Morning After Mess: Surfrider Needs Your Help Cleaning Up Our Beaches on July 5th

by on June 29, 2012 · 3 comments

in Culture, Environment, Ocean Beach, San Diego

From Surfline

The San Diego County Chapter of the Surfrider Foundation will be hosting this year’s Morning After Mess on Thursday, July 5th from 9:00 am to 11:00 am, meeting at four coastal San Diego County locations to clean up after July 4th holiday crowds and festivities: the Ocean Beach Pier, Belmont Park in Mission Beach, the end of Pacific Beach Drive, and the South Harbor Jetty in Oceanside.

It’s a regrettable reality, but while summer weekends and holidays bring tourists and visitors to San Diego’s world-class beaches, those visitors and tourists often leave mountains of litter and garbage in their wake. Few holidays generate more garbage or trash on our beaches than the Independence Day holiday on the 4th of July. Last year, the Morning After Mess cleanup recovered 1,025 pounds of trash, as well as 255 pounds of recyclable material.

Sadly, much of this litter is made up of some form of plastic, which is exactly the kind of waste we don’t want washed into the sea, exacerbating an already critical pollution problem in the world’s oceans. Last year the Morning After Mess recovered 270 plastic bags on San Diego beaches before they were washed into the Pacific.

Despite the volume of litter left behind by holiday crowds, a growing awareness of the detrimental effect of plastics on the heath of the ocean has been changing people’s behavior, in part through the ongoing efforts of Surfrider’s Rise Above Plastics campaign. Similarly, Surfrider’s Hold Onto Your Butt campaign has reduced the number of cigarette butts which wind up on San Diego’s beaches, but even so over 6,950 cigarette butts were recovered in the immediate aftermath of the Fourth of July last year.

Chapter Coordinator Haley Jain Haggerstone says, “Cities and state parks generally do a great job keeping the beaches clean during the July 4th holiday, but nothing can replace or duplicate the efforts of our volunteers after big weekends like this.” Haley goes on to say, “Sometimes the beaches may not look so bad, but nearby streets and sidewalks can be a mess. It’s important to remember the ocean and bays are downhill from everywhere, so it’s imperative to keep streets and sidewalks clean in order to help keep the ocean and beaches we love clean as well.”

There is no need to pre-register for the Morning After Mess; the key is people, people and more people. However, volunteers under the age of 18 will need a parent or legal guardian to sign for them. Bags and gloves will be provided for all volunteers, though Surfrider encourages attendees to bring their own reusable bag, bucket or gloves if possible.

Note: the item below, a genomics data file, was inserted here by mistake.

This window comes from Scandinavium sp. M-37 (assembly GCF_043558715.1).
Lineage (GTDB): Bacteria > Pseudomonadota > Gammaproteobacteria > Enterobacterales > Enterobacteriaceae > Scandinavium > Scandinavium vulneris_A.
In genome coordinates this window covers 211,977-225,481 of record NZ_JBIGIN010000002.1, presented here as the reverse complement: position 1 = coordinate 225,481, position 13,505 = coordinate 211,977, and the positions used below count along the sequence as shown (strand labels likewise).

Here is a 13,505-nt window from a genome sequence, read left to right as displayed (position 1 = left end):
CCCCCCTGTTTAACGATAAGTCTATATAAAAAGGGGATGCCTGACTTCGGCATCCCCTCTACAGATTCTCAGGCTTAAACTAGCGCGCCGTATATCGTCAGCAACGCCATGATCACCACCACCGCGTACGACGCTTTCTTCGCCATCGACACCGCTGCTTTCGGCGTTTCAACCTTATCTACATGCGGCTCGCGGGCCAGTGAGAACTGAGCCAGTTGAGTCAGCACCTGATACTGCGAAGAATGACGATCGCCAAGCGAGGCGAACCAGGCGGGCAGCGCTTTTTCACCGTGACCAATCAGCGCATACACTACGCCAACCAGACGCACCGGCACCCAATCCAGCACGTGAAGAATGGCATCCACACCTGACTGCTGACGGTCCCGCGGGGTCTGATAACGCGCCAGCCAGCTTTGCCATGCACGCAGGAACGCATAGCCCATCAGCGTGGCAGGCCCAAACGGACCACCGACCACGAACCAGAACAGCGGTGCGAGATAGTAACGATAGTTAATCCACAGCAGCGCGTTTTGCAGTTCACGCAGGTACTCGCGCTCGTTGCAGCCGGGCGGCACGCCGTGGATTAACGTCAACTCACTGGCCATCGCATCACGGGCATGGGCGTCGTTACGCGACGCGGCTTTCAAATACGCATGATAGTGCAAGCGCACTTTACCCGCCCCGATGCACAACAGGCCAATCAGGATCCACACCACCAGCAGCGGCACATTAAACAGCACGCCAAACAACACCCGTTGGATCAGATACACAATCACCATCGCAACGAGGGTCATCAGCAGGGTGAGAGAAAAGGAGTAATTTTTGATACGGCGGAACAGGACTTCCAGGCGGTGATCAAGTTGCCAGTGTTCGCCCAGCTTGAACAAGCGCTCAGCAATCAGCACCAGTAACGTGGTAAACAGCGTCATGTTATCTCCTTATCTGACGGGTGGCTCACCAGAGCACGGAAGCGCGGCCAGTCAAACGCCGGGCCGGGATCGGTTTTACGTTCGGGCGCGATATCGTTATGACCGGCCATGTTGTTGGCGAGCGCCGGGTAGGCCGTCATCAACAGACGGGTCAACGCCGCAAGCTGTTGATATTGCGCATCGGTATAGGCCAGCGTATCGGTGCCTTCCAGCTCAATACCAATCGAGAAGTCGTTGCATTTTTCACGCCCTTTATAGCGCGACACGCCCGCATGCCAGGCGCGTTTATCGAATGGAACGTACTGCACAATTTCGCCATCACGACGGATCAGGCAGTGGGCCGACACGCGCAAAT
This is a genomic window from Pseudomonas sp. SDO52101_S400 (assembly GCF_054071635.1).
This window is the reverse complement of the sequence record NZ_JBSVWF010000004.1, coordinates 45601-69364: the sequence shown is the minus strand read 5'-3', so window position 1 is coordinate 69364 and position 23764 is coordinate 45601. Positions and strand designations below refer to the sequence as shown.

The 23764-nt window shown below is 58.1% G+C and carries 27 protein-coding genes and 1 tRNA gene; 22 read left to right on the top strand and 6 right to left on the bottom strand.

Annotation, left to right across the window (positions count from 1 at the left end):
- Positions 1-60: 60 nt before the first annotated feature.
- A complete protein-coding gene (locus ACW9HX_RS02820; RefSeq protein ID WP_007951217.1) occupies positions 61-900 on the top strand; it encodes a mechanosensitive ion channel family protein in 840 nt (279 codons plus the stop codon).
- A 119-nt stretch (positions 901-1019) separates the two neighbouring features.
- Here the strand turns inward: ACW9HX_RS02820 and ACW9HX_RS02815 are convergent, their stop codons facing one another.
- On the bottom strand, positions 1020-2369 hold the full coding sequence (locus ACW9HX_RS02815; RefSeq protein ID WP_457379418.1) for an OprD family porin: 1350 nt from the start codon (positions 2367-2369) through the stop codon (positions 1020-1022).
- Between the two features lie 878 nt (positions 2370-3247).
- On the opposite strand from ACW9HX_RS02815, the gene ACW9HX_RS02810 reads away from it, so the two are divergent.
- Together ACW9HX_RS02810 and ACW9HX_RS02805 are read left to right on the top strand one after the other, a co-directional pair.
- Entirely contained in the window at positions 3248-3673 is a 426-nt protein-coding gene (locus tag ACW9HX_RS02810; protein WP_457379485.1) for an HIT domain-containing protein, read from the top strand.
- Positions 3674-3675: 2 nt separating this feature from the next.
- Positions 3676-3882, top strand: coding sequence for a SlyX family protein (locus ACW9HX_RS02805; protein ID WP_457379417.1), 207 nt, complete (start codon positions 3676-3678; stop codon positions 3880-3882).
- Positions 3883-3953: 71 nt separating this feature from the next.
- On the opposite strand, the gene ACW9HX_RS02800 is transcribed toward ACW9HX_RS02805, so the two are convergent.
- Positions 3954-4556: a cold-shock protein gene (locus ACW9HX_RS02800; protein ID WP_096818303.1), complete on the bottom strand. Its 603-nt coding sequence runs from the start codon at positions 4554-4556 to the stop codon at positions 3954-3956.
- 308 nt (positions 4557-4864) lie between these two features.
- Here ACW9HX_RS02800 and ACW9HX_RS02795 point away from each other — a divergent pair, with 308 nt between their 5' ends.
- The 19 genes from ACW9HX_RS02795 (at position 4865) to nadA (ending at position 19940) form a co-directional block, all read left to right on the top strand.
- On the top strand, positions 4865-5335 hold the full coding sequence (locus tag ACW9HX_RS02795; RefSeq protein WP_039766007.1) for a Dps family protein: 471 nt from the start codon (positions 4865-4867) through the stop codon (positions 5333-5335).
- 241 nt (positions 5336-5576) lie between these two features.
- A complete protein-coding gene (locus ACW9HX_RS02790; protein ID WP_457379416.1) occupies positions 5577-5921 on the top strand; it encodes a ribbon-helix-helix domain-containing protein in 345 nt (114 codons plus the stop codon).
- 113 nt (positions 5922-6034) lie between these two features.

Surfrider San Diego has created a Facebook pagefor this year’s Morning After Mess, and in conjunction with Surfrider, the team at Cali Bamboo created a terrific video last yearin support of Morning After Mess clean-up efforts.

For more on the San Diego County Chapter of the Surfrider Foundation and this year’s Morning After Mess cleanup, as well as the Rise Above Plastics and Hold Onto Your Butt campaigns, go here or contact Chapter Coordinator Haley Jain Haggerstone at (858) 792-9940.

{ 3 comments… read them below or add one }

Shondra June 29, 2012 at 1:07 pm

Wow…what a great organization.

I’d love to feature this (and other posts!) on our San Diego-based site.Email me for details!

shondra (at) dwellable (dot) com



Tyler July 5, 2012 at 9:57 am

Can we please ban the marshmallows next year? It’s absolutely shameful how disrespectful visitors are in OB. I have no problem sharing my beach with others on the 4th of July, and I even don’t mind a CONTAINED marshmallow fight near the fire pits, but what happened last night was unacceptable.

I knew as soon as locals were began pleading to keep the marshmallows on the beach some months ago that we were in for some trouble. Thousands were tossing marshmallows on Abbot, Newport, and even up to Bacon Street last night over an hour before the fireworks started. Absolutely out of control. My girlfriend was hit with an egg on the beach at the end of Newport. We had to walk all the way to tower 4 to get away from the madness.

I don’t go to other San Diego neighborhoods and blatantly disrespect and trash them, so why should we allow visitors to ruin our beach?


Catherine Hockmuth July 5, 2012 at 10:58 am

I’m with you, Tyler. The scene, including the illegal fireworks that the police do nothing about, is no longer all good fun. I posted a note about this on the call for moderation post from a few days ago, but basically, I think the OB fireworks show is no longer family friendly or safe for children, or the elderly or basically anyone not prepared to take a firework or hardened marshmallow in the eye in stride. While walking home with our small child, someone threw a fire cracker that exploded five or six feet from me and this was a good 30 minutes after the show because we waited a bit to walk home in the hopes that the wildness would calm. I almost confronted the person, but, thankfully, my senses prevailed (of course, that tacit acceptance only encourages the behavior). It’s a shame. The actual fireworks show was beautiful. Loved the touch of the 125 on the pier.


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